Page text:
In a tale that spans generations, a recent novel shows the suffering of Syrian society through the abuse of sex workers and a struggle to make their smothered voices heard. Syrian novelist Ibtisam Ibrahim Tracy’s latest work, “Daughters of Lahlouha” (House of Culture for Publishing and Distribution, 2021), introduces readers to Syrian women suffering under both French mandate and Syrian regimes, social oppression, political tyranny, and the machinations of intelligence services over the past century. The novel was recently reviewed by Salman Zainuddin in Independent Arabia.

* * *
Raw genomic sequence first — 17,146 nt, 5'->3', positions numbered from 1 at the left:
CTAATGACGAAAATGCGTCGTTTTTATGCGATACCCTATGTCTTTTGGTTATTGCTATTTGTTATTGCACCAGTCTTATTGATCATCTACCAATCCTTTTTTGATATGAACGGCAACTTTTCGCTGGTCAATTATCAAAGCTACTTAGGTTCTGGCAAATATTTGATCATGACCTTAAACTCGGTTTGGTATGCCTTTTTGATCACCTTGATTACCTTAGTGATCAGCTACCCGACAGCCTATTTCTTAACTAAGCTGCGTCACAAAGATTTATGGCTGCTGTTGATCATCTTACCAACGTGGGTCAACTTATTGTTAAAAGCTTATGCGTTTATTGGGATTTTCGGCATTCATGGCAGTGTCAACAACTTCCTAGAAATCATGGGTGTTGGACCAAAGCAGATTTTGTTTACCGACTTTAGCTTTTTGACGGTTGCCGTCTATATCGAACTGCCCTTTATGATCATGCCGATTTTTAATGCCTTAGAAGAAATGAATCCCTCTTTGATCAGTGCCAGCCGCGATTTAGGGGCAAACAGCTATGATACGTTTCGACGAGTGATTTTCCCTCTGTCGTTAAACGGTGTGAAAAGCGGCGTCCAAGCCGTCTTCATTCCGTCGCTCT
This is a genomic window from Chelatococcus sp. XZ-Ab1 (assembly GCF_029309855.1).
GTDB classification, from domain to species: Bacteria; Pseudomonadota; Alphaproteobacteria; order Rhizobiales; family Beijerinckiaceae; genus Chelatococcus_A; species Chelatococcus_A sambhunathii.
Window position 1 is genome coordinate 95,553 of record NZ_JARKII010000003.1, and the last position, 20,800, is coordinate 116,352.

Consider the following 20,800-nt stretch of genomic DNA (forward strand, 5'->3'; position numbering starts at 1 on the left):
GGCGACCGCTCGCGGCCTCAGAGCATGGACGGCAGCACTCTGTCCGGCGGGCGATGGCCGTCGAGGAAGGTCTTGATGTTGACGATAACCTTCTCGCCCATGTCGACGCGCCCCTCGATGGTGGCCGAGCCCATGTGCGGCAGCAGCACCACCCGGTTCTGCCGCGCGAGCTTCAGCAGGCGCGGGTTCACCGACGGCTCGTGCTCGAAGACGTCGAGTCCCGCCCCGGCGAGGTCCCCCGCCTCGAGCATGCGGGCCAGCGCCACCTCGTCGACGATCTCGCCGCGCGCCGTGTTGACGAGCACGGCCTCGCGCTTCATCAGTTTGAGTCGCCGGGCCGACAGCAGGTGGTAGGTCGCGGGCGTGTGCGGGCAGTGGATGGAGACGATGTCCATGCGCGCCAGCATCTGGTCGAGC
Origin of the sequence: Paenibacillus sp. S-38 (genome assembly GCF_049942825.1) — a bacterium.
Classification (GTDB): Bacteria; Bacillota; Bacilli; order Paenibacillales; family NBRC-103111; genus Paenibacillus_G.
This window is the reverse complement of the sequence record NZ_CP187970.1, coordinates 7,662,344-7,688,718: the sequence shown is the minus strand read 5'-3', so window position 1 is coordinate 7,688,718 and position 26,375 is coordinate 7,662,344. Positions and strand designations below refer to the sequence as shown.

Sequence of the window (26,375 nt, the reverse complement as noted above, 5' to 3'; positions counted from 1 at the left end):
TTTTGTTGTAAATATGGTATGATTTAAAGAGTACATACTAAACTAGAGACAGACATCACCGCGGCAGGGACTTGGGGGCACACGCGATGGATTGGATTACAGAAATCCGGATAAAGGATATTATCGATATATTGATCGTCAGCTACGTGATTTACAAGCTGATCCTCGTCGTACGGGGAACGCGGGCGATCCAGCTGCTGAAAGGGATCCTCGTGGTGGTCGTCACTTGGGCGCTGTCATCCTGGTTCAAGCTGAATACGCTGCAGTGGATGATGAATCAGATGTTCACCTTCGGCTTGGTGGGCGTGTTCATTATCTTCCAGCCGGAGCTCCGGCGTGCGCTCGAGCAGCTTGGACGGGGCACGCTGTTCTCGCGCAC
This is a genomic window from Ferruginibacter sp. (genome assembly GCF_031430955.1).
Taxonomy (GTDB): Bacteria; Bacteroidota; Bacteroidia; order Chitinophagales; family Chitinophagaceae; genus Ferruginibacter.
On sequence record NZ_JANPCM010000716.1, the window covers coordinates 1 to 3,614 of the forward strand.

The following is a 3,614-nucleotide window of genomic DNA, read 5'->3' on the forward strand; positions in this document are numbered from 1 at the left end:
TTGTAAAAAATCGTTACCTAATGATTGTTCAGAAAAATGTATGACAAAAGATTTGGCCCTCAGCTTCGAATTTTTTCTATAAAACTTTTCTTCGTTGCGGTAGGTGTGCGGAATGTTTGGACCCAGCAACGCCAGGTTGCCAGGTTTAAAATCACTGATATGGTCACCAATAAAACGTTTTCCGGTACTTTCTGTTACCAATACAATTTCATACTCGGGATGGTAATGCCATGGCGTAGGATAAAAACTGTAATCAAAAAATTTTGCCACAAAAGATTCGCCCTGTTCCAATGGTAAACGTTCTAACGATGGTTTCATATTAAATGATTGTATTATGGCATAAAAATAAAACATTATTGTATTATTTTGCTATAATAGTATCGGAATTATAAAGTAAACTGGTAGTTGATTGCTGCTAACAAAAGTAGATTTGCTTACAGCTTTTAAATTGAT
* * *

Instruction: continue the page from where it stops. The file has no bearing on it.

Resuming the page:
The corpse of the novelist Farida al-Raydah greets readers in the opening pages of the novel, crumpled in a chair with torn remnants of paper in her hands. On her computer lies an open, blank document entitled “Novel.” When a deliveryman named Abdel al-Salam discovers her, he searches through her belongings and finds the ready-to-publish manuscript of her novel discarded in the neighborhood trash bin.